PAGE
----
Jacob Johnson (father of Andrew Johnson)

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Jacob Johnson
BornApril 17, 1778
DiedJanuary 4, 1812(1812-01-04) (aged 33)
Raleigh, North Carolina, U.S.
Occupation(s)hostler, soldier, sexton, porter
Mary McDonough
(m. 1801)

Jacob Johnson (April 17, 1778 – January 4, 1812)[1] was the father of Andrew Johnson, the 17th president of the United States.

Early life[edit]

Jacob Johnson was born on April 17, 1778. The circumstances and location of his birth remain in dispute among scholars.[clarification needed]

Marriage and family[edit]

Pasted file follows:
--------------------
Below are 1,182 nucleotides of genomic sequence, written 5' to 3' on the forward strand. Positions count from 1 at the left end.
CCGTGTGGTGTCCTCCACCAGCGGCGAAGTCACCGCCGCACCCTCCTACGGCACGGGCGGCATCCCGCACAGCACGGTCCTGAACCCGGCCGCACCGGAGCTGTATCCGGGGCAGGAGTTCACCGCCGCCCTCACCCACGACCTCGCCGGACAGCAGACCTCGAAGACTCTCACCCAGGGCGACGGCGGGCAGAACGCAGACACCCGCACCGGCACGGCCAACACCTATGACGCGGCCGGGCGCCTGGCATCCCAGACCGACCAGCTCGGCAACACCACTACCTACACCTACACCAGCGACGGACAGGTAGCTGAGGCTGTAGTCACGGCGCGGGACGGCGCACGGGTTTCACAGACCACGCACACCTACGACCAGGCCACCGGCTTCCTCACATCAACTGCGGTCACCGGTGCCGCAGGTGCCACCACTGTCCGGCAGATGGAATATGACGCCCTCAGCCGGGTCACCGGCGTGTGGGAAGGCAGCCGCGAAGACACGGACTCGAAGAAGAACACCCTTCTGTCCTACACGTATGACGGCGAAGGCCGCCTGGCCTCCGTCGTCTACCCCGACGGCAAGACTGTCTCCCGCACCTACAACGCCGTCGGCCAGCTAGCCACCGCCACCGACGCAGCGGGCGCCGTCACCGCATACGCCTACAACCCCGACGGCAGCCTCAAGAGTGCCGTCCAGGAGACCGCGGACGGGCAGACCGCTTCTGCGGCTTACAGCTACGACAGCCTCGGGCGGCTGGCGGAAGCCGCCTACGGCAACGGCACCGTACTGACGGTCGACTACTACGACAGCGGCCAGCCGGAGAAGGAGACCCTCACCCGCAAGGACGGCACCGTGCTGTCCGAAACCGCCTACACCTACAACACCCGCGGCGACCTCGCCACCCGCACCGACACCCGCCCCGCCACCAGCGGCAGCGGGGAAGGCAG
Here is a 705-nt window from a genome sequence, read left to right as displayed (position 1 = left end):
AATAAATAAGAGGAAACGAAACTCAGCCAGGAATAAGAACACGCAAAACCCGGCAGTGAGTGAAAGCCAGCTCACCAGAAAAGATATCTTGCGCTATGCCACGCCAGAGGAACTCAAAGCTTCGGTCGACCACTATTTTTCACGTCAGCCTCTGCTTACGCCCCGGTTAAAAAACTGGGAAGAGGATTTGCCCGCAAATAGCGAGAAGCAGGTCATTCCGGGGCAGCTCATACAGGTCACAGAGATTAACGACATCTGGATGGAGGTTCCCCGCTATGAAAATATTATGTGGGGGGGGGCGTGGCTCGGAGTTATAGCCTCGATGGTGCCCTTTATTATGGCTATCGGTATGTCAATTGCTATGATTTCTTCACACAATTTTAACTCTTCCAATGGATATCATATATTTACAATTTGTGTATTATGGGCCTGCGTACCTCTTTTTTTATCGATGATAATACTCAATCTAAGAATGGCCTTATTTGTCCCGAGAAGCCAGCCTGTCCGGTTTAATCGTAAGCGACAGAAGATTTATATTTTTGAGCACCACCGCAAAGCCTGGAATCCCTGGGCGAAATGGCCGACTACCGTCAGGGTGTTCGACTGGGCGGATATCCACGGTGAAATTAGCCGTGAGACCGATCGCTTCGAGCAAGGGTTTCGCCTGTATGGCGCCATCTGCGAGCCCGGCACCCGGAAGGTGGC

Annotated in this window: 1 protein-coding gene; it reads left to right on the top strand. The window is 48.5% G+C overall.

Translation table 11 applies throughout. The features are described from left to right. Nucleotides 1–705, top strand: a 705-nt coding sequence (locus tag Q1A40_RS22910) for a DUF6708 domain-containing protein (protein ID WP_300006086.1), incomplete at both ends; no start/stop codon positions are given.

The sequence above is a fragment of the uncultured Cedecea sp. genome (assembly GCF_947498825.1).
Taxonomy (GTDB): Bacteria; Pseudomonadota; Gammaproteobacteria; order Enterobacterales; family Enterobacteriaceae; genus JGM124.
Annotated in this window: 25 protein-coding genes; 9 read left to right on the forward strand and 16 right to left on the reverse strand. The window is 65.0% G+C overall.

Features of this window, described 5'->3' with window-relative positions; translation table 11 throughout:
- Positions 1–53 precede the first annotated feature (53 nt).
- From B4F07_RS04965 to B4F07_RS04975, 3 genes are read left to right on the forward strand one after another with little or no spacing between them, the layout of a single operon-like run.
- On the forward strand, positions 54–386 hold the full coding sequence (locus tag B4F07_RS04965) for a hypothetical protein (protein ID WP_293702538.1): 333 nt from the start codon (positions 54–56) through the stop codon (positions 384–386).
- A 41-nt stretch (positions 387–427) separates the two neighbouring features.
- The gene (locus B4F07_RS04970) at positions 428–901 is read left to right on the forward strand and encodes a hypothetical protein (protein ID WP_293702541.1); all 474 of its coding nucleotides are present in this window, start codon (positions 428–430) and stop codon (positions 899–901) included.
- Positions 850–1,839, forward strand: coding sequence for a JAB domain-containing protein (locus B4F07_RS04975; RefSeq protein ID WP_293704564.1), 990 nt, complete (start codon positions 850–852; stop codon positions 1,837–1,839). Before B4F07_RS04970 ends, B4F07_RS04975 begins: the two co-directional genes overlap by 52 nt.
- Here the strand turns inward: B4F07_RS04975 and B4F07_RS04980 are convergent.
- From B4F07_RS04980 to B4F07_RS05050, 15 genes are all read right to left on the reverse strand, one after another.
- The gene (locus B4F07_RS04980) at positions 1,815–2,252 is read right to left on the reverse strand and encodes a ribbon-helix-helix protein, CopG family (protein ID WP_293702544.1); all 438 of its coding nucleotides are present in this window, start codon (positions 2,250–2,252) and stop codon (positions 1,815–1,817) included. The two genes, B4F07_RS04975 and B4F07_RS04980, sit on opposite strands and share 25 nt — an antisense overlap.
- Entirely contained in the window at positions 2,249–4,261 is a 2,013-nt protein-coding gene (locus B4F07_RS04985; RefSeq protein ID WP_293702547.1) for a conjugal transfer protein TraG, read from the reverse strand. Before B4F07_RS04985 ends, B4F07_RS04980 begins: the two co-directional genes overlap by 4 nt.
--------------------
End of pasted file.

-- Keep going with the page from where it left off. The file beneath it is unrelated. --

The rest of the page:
Jacob Johnson married Mary "Polly" McDonough (July 17, 1783 – February 13, 1856) on September 9, 1801, in Wake County, North Carolina.[2][3] They had three children: William Patterson Johnson (1804–1865), Elizabeth Johnson (born 1806), and Andrew Johnson (December 29, 1808 – July 31, 1875).[citation needed]


Known as "mud-sills" (lower-class people), Jacob and Mary Johnson were both employed at Casso's Inn, where Mary worked as a weaver and clothes washer, and Jacob was a hostler. Jacob also was a militia Captain of Muster Division 20, a sexton for the Presbyterian Church, and a porter for the State Bank of North Carolina (chartered in 1811). Jacob Johnson is also said to have been the sole bell toller in Raleigh.[citation needed]


The home of Jacob and Andrew Johnson in Raleigh, North Carolina